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Elis Royd


Without thinking about it.
Intelligence, and sapience in general, are inevitable flukes, not
necessities.
Life metabolizes. You and I, and anything else that eats and
craps, are just food sources for everything else that eats and craps.
That’s what we are. That’s why we’re here.
Life adjusts . . . gorgeously. Even on an artificially enhanced
asteroid like Elis Royd—slightly smaller and infused with a neces-
sarily rarer atmosphere than Earth—disparate beings over many gen-
erations found their muscles and vital organs adjusting by infinites-
imally subtle degrees. This holds true for all living things everywhere:
as long as there is sufficient oxygen, sufficient heat, and sufficient
metabolic material, life will eventually do just fine.
The laws of physics cannot be broken. But science fiction just
wouldn’t be much fun if the rules weren’t bent once in a while—even
with savagery. They simply mustn’t be ignored altogether. So artists,
whatever your medium, go ahead and animate the impossible—im-
mortality, invisibility, non-organic life, telepathy, the “living dead”,
God, ghosts, goblins and ghouls . . . something from nothing—just
take the necessary pains to invent a plausible backdrop before you
paint.
In all the galaxies I’ve studied, I’ve never encountered a life-
form (and there are gazillions) remotely resembling Homo sapiens in
character. This is because we are unquestionably the most advanced
species. Unquestionably. So heave a collective sigh, guys; we’re top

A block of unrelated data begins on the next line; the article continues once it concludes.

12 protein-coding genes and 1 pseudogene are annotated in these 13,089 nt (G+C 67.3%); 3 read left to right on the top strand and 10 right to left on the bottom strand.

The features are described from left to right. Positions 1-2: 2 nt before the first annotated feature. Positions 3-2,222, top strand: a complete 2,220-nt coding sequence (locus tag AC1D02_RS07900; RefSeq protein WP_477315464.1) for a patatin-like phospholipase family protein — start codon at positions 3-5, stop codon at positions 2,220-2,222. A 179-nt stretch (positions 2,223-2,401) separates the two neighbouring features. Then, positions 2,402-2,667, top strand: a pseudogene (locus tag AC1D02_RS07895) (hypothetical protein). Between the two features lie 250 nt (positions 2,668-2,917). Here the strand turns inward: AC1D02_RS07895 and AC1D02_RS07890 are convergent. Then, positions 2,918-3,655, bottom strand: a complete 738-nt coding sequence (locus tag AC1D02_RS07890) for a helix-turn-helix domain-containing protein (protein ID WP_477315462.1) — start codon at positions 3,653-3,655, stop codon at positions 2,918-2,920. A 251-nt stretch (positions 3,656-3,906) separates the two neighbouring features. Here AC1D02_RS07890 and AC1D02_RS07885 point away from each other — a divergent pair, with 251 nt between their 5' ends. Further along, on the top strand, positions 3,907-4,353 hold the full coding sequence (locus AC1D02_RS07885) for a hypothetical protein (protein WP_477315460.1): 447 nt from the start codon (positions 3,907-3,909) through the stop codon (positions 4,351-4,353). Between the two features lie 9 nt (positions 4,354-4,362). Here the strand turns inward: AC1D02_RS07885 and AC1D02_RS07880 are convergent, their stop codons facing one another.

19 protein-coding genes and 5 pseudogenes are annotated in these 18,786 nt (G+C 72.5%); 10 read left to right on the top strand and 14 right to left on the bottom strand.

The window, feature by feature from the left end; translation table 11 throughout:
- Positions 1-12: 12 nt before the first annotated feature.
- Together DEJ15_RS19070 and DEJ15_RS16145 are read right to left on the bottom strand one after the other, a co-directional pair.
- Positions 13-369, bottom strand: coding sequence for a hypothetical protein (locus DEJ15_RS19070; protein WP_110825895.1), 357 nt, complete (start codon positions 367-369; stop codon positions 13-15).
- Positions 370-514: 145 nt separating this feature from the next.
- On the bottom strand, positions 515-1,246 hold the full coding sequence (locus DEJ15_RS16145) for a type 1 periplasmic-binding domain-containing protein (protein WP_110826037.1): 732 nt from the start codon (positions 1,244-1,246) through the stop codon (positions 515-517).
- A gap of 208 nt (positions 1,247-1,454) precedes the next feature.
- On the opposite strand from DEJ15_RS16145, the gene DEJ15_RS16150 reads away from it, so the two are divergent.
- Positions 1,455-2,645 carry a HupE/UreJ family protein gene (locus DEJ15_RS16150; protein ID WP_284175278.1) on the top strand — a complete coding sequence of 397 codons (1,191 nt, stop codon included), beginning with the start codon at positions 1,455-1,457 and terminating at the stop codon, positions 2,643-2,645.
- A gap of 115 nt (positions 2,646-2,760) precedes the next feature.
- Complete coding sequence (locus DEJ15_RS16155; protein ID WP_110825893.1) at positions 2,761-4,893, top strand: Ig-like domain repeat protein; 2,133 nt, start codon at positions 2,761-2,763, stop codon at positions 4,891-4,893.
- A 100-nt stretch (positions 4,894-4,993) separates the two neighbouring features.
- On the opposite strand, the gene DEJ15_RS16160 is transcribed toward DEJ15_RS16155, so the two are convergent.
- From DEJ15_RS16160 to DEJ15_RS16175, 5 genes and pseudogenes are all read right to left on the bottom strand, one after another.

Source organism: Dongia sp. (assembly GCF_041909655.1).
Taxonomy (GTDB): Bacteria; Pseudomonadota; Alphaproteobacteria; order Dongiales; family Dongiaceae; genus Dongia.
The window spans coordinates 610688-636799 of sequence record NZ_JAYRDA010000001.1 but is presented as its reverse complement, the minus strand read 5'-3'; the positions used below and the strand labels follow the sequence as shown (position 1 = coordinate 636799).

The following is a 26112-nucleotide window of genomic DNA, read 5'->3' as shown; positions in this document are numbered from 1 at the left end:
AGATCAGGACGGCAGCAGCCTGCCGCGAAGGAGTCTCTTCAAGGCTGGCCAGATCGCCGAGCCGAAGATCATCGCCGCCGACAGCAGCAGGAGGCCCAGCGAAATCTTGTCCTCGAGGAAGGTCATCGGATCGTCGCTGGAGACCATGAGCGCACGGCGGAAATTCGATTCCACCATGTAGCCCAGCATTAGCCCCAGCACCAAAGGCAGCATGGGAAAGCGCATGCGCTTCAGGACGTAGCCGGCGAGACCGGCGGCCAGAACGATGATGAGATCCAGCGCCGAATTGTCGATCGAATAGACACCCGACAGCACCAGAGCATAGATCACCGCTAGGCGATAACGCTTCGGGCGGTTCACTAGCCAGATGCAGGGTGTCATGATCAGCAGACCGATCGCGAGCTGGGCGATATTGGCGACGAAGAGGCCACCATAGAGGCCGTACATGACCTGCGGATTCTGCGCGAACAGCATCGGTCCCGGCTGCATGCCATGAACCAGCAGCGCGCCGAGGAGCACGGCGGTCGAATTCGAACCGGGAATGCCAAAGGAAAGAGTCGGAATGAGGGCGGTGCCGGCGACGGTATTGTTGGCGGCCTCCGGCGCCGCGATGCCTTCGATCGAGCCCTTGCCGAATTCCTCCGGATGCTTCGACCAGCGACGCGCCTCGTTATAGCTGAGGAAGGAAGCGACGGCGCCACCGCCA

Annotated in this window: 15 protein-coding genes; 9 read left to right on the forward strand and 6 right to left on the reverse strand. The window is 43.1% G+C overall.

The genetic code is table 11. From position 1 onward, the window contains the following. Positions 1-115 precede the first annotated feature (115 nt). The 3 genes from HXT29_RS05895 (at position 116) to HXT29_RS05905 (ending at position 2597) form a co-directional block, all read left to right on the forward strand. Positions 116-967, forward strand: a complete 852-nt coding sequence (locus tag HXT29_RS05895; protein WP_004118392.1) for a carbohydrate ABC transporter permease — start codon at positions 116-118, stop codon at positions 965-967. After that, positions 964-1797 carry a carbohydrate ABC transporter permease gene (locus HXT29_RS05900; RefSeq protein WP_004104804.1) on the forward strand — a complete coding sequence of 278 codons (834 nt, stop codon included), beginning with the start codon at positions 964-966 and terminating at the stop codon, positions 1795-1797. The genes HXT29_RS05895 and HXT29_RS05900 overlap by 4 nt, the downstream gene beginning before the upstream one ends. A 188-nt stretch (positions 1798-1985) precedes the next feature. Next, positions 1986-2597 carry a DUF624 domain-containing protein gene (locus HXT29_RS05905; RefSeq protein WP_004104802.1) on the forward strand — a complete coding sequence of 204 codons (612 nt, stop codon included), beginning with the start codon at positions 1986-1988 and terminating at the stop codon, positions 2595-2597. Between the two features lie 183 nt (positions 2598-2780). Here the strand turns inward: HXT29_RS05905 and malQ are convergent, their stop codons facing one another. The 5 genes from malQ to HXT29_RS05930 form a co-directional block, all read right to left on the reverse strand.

dog, head honcho, king of the mountain. This superiority comes from
social evolution (a herd phenomenon), not from intelligence (a very
personal experience). It’s how the million apply the one-in-a-million
that spurs growth, spends populations, and ultimately makes the world
turn.
Traits of selfishness, hypocrisy, and partisanship (all ists have
isms) are adaptive functions. Although they’re vilified by figures of
authority and the media (arguably the very critters most exemplifying
these traits), they are necessary, are imperative, are excruciatingly
important survival mechanisms—they are what makes us what we are
(not who we are). The system cannot be changed. Woe to the blade
ignorant of the lawn.
In many ways it was tough chronicling the rise and fall of Elis
Royd—not because it was confusing, but because it wasn’t. Turns out
civilizations, like the universe itself, have a blueprint. Everything,
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